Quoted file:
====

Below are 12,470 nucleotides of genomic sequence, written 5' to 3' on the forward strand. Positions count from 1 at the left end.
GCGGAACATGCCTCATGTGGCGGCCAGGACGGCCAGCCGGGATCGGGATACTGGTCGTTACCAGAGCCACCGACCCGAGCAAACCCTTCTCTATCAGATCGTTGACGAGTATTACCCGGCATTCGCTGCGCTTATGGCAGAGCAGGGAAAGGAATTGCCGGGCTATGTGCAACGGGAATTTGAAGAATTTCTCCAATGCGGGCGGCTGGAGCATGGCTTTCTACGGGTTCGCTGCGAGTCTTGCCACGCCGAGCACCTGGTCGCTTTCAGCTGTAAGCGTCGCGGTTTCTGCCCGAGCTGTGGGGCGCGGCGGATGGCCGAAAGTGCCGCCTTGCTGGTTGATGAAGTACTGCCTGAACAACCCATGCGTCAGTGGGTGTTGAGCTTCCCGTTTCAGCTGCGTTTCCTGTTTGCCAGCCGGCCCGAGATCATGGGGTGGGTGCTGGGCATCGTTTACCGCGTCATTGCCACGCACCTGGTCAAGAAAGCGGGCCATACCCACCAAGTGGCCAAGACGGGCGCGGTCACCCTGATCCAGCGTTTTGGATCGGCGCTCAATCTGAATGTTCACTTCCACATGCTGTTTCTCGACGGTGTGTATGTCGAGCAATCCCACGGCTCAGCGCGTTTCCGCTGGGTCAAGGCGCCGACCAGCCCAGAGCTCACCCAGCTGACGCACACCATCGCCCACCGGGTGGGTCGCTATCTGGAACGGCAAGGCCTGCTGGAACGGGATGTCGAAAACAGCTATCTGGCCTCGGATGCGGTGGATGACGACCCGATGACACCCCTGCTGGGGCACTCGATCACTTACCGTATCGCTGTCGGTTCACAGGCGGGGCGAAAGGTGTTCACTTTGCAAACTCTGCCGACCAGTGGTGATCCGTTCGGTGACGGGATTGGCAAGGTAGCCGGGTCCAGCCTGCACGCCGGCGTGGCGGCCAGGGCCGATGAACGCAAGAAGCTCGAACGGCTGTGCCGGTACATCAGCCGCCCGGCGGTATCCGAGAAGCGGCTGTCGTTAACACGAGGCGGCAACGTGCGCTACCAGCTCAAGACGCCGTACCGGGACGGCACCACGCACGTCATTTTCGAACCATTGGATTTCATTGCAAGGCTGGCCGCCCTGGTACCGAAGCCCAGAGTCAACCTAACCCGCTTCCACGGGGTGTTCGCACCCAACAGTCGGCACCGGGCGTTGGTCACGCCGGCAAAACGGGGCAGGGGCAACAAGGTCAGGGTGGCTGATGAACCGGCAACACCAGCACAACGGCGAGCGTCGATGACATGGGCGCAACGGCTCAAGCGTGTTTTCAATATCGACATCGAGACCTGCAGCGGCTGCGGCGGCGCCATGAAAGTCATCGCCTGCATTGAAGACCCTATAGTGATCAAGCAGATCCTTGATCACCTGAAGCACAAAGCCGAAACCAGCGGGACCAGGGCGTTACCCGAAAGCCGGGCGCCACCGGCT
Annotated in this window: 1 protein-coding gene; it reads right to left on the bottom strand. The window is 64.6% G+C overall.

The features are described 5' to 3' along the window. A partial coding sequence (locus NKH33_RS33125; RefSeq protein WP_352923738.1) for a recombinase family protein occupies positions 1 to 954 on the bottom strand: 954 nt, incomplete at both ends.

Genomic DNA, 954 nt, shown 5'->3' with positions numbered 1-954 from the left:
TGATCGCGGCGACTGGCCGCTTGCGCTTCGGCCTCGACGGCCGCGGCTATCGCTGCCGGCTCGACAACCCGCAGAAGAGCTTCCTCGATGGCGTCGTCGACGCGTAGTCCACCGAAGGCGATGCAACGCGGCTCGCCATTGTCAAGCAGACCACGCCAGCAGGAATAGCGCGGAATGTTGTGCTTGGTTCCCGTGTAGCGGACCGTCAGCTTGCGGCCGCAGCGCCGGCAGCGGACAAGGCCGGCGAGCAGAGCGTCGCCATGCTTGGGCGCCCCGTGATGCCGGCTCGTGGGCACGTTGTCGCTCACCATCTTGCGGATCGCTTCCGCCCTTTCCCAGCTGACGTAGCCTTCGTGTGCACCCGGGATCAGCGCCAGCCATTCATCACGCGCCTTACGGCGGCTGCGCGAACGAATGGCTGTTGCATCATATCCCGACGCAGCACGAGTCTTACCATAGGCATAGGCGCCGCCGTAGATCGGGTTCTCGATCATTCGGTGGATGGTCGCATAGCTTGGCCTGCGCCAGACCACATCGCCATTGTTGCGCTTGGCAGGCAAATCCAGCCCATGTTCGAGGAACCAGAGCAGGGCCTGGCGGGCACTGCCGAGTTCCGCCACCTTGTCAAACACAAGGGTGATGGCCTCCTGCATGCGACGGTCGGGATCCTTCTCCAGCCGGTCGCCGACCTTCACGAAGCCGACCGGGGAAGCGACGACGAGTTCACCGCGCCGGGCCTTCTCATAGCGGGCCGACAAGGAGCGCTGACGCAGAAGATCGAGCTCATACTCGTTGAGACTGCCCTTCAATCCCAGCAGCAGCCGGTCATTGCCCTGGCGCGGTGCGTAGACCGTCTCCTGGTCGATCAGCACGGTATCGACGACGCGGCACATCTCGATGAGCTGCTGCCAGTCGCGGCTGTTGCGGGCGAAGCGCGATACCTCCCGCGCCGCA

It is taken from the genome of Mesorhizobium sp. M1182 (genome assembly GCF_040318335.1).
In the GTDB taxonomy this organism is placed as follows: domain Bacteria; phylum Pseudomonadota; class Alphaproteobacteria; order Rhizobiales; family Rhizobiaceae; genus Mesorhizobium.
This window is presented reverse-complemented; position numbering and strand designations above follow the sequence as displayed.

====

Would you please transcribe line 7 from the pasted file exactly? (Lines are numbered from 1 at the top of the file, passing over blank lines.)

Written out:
It is taken from the genome of Mesorhizobium sp. M1182 (genome assembly GCF_040318335.1).